3) I’m not saying that the ultimate truth of the world will be revealed through introspection (as is often the approach of philosophers). What I am saying is that there is no way around the fundamental uncertainty of any system of knowledge. There’s simply no way to use any system of thought to prove that this given system of thought is correct. It’s always circular. That being said — alright, I get it, we can’t ever prove anything to an absolute certainty. So how do we proceed? My answer to the problem is the exact same as Max Weber’s (as enunciated in “science as a vocation”): You ask yourself whether you believe in a logical, rational, empirically-accessible world. If you come back with “yes,” you study stuff, write about it, and never look back. If you say “no” then you become a Buddhist or a nihilist or a writer or something (I actually don’t really know what you do), but you certainly don’t go around half-believing you can describe the world and half-believing that no one can describe anything. Also, no matter which way you go, after the moment of decision you no longer dwell on the question anymore (or at least, you return to it very infrequently).

    • Two more quick thoughts, both related to the science studies version of this problem:

      1. We talked with science studies historian Paul Edwards yesterday about his newiwh book on the history of global climate data, “A Vast Machine”. Paul talked about the general move in science studies away from trying to dispel myths of science and undermine science, to trying to understand the work that goes into science to make it be so useful (while still recognizing how quickly scientists lose their ability to tell us how the world works when they move away from their specialties, even though we sometimes have the urge to treat them as general experts). I highly recommend the book, and also Naomi Oreskes’ work in a somewhat similar and more explicitly political tone.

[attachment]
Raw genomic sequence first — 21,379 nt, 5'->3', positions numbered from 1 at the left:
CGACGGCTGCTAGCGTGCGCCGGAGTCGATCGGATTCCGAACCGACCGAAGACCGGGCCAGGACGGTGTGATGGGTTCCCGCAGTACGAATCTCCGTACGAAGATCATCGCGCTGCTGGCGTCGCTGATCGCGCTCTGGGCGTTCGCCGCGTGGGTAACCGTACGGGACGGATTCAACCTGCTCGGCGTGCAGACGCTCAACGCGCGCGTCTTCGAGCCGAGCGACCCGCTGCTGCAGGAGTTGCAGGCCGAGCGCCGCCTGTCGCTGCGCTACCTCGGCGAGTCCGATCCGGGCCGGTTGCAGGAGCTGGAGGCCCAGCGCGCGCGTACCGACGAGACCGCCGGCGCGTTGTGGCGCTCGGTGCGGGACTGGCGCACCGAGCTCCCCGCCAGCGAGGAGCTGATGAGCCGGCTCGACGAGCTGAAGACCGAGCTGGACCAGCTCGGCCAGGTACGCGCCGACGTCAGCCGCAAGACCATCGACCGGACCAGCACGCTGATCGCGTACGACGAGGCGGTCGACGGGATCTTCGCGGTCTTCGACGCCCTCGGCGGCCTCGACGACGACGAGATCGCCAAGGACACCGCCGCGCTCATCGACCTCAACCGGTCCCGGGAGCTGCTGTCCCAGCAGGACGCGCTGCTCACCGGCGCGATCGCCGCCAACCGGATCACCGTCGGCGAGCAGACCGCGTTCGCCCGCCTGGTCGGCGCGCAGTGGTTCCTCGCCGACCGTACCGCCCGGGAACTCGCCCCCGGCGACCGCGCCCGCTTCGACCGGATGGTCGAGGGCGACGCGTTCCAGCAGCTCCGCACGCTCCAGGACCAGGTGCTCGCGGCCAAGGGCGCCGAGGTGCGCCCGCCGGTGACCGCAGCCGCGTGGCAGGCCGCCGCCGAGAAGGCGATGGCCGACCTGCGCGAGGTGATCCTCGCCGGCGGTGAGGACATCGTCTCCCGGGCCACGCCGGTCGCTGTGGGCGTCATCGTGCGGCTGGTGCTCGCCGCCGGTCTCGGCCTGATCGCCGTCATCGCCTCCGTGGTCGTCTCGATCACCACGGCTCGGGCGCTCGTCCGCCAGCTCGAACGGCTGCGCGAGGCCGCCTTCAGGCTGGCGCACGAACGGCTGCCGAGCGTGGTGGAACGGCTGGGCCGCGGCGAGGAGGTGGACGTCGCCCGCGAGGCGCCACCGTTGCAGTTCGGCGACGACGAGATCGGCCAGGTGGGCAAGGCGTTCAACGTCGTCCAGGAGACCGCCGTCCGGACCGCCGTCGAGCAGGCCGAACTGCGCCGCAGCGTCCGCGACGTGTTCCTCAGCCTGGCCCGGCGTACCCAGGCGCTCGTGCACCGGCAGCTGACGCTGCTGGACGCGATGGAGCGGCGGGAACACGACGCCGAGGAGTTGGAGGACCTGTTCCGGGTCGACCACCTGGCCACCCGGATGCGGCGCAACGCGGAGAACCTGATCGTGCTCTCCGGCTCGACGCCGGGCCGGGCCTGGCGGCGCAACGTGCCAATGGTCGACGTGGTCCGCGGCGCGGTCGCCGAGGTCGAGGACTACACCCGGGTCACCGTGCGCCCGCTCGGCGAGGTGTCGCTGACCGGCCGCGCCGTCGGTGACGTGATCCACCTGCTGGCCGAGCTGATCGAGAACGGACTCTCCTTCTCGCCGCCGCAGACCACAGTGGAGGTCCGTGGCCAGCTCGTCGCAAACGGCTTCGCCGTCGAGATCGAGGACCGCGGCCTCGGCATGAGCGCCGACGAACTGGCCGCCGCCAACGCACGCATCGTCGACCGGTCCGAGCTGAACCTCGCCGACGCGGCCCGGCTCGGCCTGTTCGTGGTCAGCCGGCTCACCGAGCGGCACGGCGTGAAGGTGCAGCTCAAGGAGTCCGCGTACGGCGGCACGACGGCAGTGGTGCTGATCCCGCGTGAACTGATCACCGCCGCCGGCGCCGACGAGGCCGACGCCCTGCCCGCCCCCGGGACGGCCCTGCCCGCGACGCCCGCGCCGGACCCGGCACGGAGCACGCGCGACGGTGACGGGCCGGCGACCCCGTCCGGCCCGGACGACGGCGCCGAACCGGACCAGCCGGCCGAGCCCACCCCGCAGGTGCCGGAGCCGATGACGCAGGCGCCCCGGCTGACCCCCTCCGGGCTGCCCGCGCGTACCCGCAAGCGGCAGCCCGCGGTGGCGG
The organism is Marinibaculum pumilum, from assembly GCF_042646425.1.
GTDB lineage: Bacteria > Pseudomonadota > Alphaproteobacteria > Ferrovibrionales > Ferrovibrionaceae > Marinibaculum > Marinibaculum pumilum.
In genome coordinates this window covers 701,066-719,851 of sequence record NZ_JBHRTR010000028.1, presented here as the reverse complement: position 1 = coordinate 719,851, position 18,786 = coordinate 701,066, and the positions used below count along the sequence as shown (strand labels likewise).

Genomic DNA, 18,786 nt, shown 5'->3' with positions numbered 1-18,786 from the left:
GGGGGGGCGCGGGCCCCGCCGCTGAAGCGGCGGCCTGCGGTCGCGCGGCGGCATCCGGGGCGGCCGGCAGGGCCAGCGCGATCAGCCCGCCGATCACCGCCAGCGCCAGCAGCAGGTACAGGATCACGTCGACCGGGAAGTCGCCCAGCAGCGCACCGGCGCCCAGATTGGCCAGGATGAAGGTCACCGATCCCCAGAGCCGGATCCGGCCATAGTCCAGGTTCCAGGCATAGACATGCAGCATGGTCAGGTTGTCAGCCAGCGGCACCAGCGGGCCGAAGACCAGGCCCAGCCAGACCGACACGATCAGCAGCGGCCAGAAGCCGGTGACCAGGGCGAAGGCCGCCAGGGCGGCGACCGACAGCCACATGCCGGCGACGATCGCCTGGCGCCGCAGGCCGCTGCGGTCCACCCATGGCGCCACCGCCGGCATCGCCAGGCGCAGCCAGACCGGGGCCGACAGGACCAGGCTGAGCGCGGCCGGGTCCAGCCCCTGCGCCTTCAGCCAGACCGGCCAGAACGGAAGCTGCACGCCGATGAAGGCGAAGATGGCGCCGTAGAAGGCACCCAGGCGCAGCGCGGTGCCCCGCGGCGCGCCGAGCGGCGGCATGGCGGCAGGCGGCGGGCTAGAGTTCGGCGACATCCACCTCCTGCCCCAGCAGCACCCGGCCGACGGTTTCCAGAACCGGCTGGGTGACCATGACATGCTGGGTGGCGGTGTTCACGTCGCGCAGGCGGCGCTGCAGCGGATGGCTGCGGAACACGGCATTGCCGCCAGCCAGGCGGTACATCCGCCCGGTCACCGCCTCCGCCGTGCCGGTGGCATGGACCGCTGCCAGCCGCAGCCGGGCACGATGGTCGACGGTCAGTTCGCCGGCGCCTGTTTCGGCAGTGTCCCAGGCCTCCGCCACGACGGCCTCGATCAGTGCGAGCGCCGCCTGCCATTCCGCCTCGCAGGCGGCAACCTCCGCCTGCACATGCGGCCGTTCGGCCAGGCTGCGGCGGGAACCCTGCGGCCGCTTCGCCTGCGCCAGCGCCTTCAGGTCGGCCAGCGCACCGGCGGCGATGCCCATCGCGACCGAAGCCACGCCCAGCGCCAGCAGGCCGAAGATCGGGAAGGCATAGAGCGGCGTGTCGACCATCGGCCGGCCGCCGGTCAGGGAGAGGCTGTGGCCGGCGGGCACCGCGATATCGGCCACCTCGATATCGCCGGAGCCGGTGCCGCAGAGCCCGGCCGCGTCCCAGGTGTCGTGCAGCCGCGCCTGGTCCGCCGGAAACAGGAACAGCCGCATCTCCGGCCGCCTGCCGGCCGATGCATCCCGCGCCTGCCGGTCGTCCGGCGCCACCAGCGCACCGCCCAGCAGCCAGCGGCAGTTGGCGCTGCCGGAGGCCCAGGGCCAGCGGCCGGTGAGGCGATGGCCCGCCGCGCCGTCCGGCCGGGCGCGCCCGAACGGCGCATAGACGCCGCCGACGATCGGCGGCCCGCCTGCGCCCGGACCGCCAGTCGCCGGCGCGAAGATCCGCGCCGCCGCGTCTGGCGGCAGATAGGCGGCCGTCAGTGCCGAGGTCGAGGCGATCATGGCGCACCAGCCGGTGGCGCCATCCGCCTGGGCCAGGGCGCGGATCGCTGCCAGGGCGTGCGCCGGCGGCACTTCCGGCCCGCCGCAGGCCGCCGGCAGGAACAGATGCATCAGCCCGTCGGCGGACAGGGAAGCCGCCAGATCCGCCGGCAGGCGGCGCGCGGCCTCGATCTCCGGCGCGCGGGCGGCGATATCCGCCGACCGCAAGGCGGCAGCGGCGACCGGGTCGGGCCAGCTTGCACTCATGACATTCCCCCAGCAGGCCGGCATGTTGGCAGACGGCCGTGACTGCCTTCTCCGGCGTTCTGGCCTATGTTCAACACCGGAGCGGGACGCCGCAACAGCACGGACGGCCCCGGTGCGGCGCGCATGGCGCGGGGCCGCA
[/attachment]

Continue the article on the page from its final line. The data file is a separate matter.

2. In the same vein, Latour published a fabulous essay in 2004 called “Why Has Critique Run Out of Steam?” (pdf link). Latour’s always claimed he was a realist, and a defender and ally of science rather than its nemesis, and I think here he does that nicely. To call all knowledge partial is not to give up on science, but just to recognize its limits. On the other hand, as you say, most of the time, we can’t do much better, and “there is still some uncertainty” is not a reason for inaction.

      Edwards makes an analogy to economic data in the last section of his book, and argues (2010: 435):
      “Nobody thinks economic models are perfect. Yet despite the notorious imprecision of economic forecasts, firms, banks, and governments place considerable trust in them. They act on shimmering data, shimmering knowledge, because they must act – and models given them the best information they are likely to get.”